Anthropomorphic traces are perhaps still to be seen most clearly in a number of older sculptures which could, if this is absolutely necessary, be termed "torsos". As torsos of reclining figures. But the attribute "reclining" is far too static an expression to describe accurately the tension these sculptures reveal, for by rotations and shifts these figures become imbued with an irresistible dynamism. There is hardly a truly smooth surface, a truly straight line or edge among them. Everything geometric, a category which we so desperately try to attribute to comparatively austere works, is dissolved. Everything is in flux, in motion, is oscillating, and this motion, oscillation and flux is further accentuated by the cracked, porous structure of the iron. Not to mention by the rusty patina, which quite naturally does not spread evenly over the entire work, instead forming a thicker layer over the flat areas and lets the edges and contours shine through, thus highlighting them. These works must be "grasped" in the most literal sense of the word, they must be experienced haptically in order to detect all the fine nuances made possible through the interplay of form and material. Only then are you more likely to admit that it is not absolutely necessary to fall back on helpful anthropological forms as a crutch, that these sculptures rest in themselves. What first appears so monolithically massive, so block-like in its closed world, is actually not that way at all. Mancke cracks open the closed form. Elements that you assume are solid cast iron turn out to be hollow, their inner life appears raw, archaic, as if they had grown naturally. This is true for works consisting of a single element, and even more so for multi-part sculptures. Christoph Mancke is opening doors in the most literal sense.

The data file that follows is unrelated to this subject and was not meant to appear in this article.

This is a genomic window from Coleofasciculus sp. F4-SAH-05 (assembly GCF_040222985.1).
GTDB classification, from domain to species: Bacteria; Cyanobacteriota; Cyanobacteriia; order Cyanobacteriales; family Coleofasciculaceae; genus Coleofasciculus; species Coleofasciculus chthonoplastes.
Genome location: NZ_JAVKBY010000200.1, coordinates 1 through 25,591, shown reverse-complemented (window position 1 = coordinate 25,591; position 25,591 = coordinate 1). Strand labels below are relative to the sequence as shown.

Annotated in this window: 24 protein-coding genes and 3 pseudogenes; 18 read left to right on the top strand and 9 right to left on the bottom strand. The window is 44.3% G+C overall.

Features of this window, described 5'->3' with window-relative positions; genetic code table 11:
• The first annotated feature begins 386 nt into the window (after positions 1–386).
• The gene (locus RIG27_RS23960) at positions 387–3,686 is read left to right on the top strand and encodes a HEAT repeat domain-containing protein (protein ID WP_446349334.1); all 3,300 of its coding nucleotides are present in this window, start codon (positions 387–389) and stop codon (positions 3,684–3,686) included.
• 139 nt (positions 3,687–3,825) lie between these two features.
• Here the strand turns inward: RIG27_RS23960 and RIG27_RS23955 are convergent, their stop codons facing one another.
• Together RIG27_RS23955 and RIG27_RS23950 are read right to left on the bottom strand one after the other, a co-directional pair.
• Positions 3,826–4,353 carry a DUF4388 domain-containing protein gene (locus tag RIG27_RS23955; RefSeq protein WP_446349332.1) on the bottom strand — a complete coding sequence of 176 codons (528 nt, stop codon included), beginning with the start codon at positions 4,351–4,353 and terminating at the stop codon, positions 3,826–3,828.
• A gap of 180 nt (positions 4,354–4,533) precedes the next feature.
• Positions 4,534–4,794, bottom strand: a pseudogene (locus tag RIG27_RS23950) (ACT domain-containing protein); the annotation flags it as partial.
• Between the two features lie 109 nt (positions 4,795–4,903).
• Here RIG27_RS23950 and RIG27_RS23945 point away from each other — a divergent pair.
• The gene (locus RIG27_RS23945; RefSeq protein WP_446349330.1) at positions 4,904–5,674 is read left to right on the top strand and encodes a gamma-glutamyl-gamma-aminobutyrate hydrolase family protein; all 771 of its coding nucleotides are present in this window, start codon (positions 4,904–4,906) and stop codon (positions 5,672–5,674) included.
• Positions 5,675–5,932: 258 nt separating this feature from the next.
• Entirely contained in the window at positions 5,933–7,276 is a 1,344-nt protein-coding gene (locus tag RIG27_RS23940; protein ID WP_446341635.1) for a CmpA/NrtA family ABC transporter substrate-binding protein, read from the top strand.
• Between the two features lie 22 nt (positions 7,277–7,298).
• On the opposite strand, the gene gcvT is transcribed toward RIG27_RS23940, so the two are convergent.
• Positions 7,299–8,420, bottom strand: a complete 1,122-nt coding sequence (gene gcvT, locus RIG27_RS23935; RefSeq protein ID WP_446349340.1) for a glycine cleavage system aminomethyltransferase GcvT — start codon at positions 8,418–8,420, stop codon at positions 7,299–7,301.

The process is quite obvious if one looks at Mancke's pictures and drawings which, as is the case with so many sculptors, offer an excellent opportunity to observe how his ideas emerge, the step-by-step process by which his sculptures emerge. For in these sketches, the "doors" become clearer still, and there are drawings among them which are exemplary in that they rehearse the repeated, rhythmically layered opening of a form that is in principle straightforward and block-like. It is also remarkable here that the artist shows a clear preference for the brown tones, darkened almost to the point of blackness.